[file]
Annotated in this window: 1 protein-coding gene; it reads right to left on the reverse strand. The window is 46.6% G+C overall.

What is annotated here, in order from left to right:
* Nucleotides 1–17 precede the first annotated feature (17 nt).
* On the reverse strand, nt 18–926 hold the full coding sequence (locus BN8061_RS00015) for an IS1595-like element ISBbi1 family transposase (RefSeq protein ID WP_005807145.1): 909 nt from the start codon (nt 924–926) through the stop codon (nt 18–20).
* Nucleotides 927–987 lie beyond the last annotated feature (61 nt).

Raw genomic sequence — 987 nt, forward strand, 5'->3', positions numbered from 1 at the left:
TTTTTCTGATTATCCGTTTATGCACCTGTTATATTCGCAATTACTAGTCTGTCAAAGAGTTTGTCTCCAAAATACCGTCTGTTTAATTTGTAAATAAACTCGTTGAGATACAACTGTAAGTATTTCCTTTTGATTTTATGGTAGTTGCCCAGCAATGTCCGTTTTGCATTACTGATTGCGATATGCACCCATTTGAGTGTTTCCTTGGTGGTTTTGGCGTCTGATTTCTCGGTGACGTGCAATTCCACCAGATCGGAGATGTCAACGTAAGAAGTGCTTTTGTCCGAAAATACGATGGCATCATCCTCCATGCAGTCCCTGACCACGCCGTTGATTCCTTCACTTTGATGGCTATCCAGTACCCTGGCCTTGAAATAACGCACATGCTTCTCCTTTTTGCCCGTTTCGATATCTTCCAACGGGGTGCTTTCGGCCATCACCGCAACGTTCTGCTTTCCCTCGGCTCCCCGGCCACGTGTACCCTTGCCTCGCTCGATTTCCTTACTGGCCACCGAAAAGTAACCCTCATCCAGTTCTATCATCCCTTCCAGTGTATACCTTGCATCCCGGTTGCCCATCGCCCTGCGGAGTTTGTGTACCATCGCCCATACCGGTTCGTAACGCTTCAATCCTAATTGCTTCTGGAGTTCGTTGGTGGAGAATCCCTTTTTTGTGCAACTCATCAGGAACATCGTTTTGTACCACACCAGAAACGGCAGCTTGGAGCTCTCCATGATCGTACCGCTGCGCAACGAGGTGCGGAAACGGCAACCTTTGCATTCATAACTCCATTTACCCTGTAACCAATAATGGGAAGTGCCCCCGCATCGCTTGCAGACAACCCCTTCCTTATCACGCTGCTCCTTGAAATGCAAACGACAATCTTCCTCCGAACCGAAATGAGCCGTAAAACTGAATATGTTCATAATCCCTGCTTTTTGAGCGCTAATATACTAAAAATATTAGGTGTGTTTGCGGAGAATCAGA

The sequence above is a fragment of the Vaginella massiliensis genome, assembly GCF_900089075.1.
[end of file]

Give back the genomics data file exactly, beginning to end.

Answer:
Annotated in this window: 1 protein-coding gene; it reads right to left on the reverse strand. The window is 46.6% G+C overall.

What is annotated here, in order from left to right:
* Nucleotides 1–17 precede the first annotated feature (17 nt).
* On the reverse strand, nt 18–926 hold the full coding sequence (locus BN8061_RS00015) for an IS1595-like element ISBbi1 family transposase (RefSeq protein ID WP_005807145.1): 909 nt from the start codon (nt 924–926) through the stop codon (nt 18–20).
* Nucleotides 927–987 lie beyond the last annotated feature (61 nt).

Raw genomic sequence — 987 nt, forward strand, 5'->3', positions numbered from 1 at the left:
TTTTTCTGATTATCCGTTTATGCACCTGTTATATTCGCAATTACTAGTCTGTCAAAGAGTTTGTCTCCAAAATACCGTCTGTTTAATTTGTAAATAAACTCGTTGAGATACAACTGTAAGTATTTCCTTTTGATTTTATGGTAGTTGCCCAGCAATGTCCGTTTTGCATTACTGATTGCGATATGCACCCATTTGAGTGTTTCCTTGGTGGTTTTGGCGTCTGATTTCTCGGTGACGTGCAATTCCACCAGATCGGAGATGTCAACGTAAGAAGTGCTTTTGTCCGAAAATACGATGGCATCATCCTCCATGCAGTCCCTGACCACGCCGTTGATTCCTTCACTTTGATGGCTATCCAGTACCCTGGCCTTGAAATAACGCACATGCTTCTCCTTTTTGCCCGTTTCGATATCTTCCAACGGGGTGCTTTCGGCCATCACCGCAACGTTCTGCTTTCCCTCGGCTCCCCGGCCACGTGTACCCTTGCCTCGCTCGATTTCCTTACTGGCCACCGAAAAGTAACCCTCATCCAGTTCTATCATCCCTTCCAGTGTATACCTTGCATCCCGGTTGCCCATCGCCCTGCGGAGTTTGTGTACCATCGCCCATACCGGTTCGTAACGCTTCAATCCTAATTGCTTCTGGAGTTCGTTGGTGGAGAATCCCTTTTTTGTGCAACTCATCAGGAACATCGTTTTGTACCACACCAGAAACGGCAGCTTGGAGCTCTCCATGATCGTACCGCTGCGCAACGAGGTGCGGAAACGGCAACCTTTGCATTCATAACTCCATTTACCCTGTAACCAATAATGGGAAGTGCCCCCGCATCGCTTGCAGACAACCCCTTCCTTATCACGCTGCTCCTTGAAATGCAAACGACAATCTTCCTCCGAACCGAAATGAGCCGTAAAACTGAATATGTTCATAATCCCTGCTTTTTGAGCGCTAATATACTAAAAATATTAGGTGTGTTTGCGGAGAATCAGA

The sequence above is a fragment of the Vaginella massiliensis genome, assembly GCF_900089075.1.